If you are going to be purchasing gifts/décor/food this year, considering shopping at local vendors, storefronts, and from-home entrepreneurs (including online platforms such as Etsy, social media, delivery arrangements).  With your support, you would be helping families pay their bills, boosting the economy of where you live, and helping bring product to your area.  Your dollar stretches much further in your own community!

Keeping it Simple


Crafting is a wonderful way to spend time with others, as you can chat, share a drink, or listen to a movie, music, or podcast in the background while you create! It may also add some warmth to the home or be given to someone as a thank you.


Rather than purchasing an assortment of gift wrap supplies, opt for eco-friendly alternatives where possible. Reusable items such as mason jars, fabric scraps, tea towels, tins, newspaper, and sprigs of cedar or cinnamon can be cheaper, more creative, and double as a gift!


Presents do not always have to be new, tangible, or bought. They can be made in the form of food, an act of service, putting something sentimental together that captures memories like a photo album or scrapbook, taking someone on a spontaneous adventure, or highlighting a skill like knitting or sewing. For group exchanges, a White Elephant Gift Exchange can be organized where everyone is to bring one gift. It can be tweaked to be exclusive to secondhand stores, dollar stores, or garage sale finds!


Perhaps you love cooking and preparing a three-course meal for others is something you look forward to each year, but you can implement a trade off where guests will do the dishes in exchange, or if cooking is overwhelming make it a pot luck style where you have the chance to try everyone’s specialty.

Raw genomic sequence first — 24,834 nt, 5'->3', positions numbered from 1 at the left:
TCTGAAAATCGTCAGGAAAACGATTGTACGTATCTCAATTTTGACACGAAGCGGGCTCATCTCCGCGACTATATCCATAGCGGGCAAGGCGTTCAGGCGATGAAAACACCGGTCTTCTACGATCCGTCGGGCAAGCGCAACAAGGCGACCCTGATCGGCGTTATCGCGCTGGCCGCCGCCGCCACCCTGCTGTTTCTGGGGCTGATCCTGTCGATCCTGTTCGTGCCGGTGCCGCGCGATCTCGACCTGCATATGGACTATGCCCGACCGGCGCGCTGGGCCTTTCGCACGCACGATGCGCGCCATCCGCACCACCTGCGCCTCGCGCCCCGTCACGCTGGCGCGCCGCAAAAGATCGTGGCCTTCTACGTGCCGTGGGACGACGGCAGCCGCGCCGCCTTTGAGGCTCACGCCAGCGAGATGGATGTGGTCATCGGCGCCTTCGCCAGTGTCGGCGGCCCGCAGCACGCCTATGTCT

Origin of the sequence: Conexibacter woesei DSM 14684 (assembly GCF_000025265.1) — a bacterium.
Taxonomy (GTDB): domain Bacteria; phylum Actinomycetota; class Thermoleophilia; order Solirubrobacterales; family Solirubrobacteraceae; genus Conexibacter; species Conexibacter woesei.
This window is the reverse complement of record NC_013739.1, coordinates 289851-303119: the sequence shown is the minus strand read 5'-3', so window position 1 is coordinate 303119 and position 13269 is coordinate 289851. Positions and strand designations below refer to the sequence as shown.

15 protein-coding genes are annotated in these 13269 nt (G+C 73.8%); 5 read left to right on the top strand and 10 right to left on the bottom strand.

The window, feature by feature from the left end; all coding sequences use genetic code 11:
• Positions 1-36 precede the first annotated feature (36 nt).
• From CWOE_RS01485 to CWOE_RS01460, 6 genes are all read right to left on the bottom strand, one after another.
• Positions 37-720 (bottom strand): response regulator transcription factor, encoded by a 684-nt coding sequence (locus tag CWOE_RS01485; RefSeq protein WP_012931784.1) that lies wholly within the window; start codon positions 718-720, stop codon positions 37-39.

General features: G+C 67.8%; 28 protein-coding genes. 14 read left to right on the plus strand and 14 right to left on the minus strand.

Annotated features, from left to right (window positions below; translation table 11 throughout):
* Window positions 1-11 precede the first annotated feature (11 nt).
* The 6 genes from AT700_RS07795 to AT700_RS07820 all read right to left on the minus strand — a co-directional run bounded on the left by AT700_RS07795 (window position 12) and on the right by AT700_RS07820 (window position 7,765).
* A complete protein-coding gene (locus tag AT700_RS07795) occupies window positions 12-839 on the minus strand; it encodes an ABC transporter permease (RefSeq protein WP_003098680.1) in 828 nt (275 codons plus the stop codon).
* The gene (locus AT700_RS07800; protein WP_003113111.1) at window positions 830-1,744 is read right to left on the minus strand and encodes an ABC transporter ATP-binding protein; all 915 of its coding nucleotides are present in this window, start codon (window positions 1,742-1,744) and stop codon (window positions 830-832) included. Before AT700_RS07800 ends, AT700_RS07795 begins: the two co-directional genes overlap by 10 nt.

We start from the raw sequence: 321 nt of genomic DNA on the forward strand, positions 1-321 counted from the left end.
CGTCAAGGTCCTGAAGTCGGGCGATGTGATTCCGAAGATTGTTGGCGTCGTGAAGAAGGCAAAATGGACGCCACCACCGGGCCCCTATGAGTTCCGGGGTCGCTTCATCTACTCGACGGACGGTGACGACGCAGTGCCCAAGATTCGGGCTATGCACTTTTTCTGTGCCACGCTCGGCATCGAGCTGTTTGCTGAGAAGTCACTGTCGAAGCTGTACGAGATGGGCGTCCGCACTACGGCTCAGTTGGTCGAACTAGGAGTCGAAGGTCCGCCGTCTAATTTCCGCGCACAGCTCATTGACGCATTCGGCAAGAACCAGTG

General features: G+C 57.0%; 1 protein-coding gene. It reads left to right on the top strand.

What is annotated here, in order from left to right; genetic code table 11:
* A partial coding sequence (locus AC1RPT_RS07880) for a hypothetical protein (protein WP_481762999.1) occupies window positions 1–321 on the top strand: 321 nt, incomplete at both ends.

Maintaining Mental Health

Keep to a Routine

Many events that are associated with the holiday season can interrupt regular scheduling. When sleeping, eating, and physical activity is interrupted, it can have a negative impact on out mental health. Prioritize these activities above all else to ensure you can effectively manage the extra holiday occasions. 

Avoid Triggers

Where possible, stay away from things that will exacerbate your stress levels. For instance, alcohol and substance use can limit our inhibitions and heighten our emotions and can lead us to speaking or behaving in a way we will regret. This could apply to certain people or places as well. 

Ask for Help

There are many community resources available to provide assistance. If you are strapped financially or feeling low for longer periods of time, reach out to us at The Nourish and Develop Foundation (705) 432-2444 as we can help with food access and a variety of social supports including mental health, housing, and employment connections.

Say No

You don’t have to go to that get-together, follow past traditions, or even celebrate the holidays altogether. Rid yourself of obligations, as holidays should never feel forced. Engage in activities because it brings you peace and joy, not if it is going to cause more unnecessary harm than good.

Safety Plan

Some situations may come up that create emotional distress. It can be helpful to have options of action should such an event take place. If you are visiting people who have contentious relationships with one another, know your limits. When conflict reaches to a certain point, that is when you will agree to leave.  You may need to have a ride on call, stay sober so you can get yourself home, or have a taxi service on speed dial. Practice grounding exercises if you are emotionally overwhelmed.